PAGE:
We worked with 50 schools during the autumn term 2014 to collect data on a sample of 1560 children in England – the basis for standardisation. 500 children were reassessed to ensure reliability and consistency. EAL pupils constituted 18% of the sample, which is nationally representative.
So, what did they think? Here’s what they said.
Rhys Penny, Senior EYFS/KS1 Teacher, Cedar Road Primary, Northampton:
“I feel very strongly that how you carry out an assessment is of crucial importance, especially for such young children. There is no need for them to be aware that an assessment is taking place. I want it to be a positive experience of doing something fun for the child, while their teachers monitor their progress.
One of the most distinguishing features of GL Assessment’s Baseline assessment is its format. Unlike any other assessment I’ve seen, it’s carried out on two tablets – one for the teacher and one for the child. This is a simple yet ingenious approach. Of course, tablets are beginning to be more widely used in schools now, but many younger children still associate them with playing games. Using a tablet-to-tablet format gives the children the impression of something fun and exciting – in other words, in-line with the other types of activities we do here.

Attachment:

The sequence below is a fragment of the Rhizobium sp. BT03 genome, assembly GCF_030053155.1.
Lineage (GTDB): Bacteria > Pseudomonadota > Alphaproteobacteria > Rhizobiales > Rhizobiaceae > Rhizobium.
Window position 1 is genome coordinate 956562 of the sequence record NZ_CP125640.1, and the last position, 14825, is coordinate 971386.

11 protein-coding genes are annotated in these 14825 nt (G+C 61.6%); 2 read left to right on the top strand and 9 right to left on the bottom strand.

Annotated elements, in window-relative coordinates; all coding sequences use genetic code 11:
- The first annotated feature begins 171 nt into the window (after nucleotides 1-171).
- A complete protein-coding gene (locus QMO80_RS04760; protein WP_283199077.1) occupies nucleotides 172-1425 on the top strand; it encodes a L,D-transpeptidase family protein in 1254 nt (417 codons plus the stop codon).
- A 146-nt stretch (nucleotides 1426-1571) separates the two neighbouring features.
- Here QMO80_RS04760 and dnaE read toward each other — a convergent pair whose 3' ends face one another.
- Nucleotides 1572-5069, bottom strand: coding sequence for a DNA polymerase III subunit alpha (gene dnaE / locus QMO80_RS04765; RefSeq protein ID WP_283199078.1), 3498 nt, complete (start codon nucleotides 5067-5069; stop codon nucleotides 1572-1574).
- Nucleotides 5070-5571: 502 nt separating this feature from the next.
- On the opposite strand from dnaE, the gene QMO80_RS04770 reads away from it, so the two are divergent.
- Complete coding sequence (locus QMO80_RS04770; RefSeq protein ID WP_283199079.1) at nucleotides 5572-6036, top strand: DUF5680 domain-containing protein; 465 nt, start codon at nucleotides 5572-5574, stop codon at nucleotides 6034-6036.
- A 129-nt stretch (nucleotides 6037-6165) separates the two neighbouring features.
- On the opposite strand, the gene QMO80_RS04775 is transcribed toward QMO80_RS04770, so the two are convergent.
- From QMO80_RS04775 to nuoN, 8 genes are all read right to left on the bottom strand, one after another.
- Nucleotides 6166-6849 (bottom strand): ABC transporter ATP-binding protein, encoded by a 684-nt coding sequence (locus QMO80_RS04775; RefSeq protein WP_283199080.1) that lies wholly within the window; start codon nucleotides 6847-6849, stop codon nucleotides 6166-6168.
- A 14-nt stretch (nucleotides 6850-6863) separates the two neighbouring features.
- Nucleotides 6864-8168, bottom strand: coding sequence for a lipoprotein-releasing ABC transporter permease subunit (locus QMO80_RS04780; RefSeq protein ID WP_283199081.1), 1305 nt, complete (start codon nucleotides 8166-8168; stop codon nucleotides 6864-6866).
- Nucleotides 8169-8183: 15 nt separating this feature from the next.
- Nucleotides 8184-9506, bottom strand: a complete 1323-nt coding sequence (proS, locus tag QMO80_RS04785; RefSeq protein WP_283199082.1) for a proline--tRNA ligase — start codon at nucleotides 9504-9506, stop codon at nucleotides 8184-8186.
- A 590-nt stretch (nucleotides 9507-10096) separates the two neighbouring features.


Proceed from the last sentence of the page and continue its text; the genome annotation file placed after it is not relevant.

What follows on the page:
It all helps to engage the children. As part of the pilot, we tested 22 out of our 60-strong cohort, but all the children were intrigued and kept asking, ‘When do I get to do that? Can I have a go?’”
Lianne Morrison, Head of Early Years Foundation Stage, St Christopher’s School, Hove:
“The technology is fantastic. All the children were thrilled to be presented with a tablet and looked forward to their turn. The visuals and the fact a voice spoke to them really held their attention.
When a child comes from nursery, we’re often told about all the things they can do, for example that they have a rich and varied vocabulary, but children don’t always demonstrate this until they are comfortable in their new setting. With Baseline, we get to know their abilities quicker, and it feels more measureable, more specific than by observation alone.
Grace Shaw, Early Years Foundation Manager, Datchet St Mary’s Primary Academy:
“Making a baseline judgement for each child is currently very time consuming and must be carried out by one person to ensure the assessments are consistent. With this assessment, however, children can work with different members of staff to complete their baseline and you are ensured quality, accurate and consistent results.”
The simple answer is ‘yes’!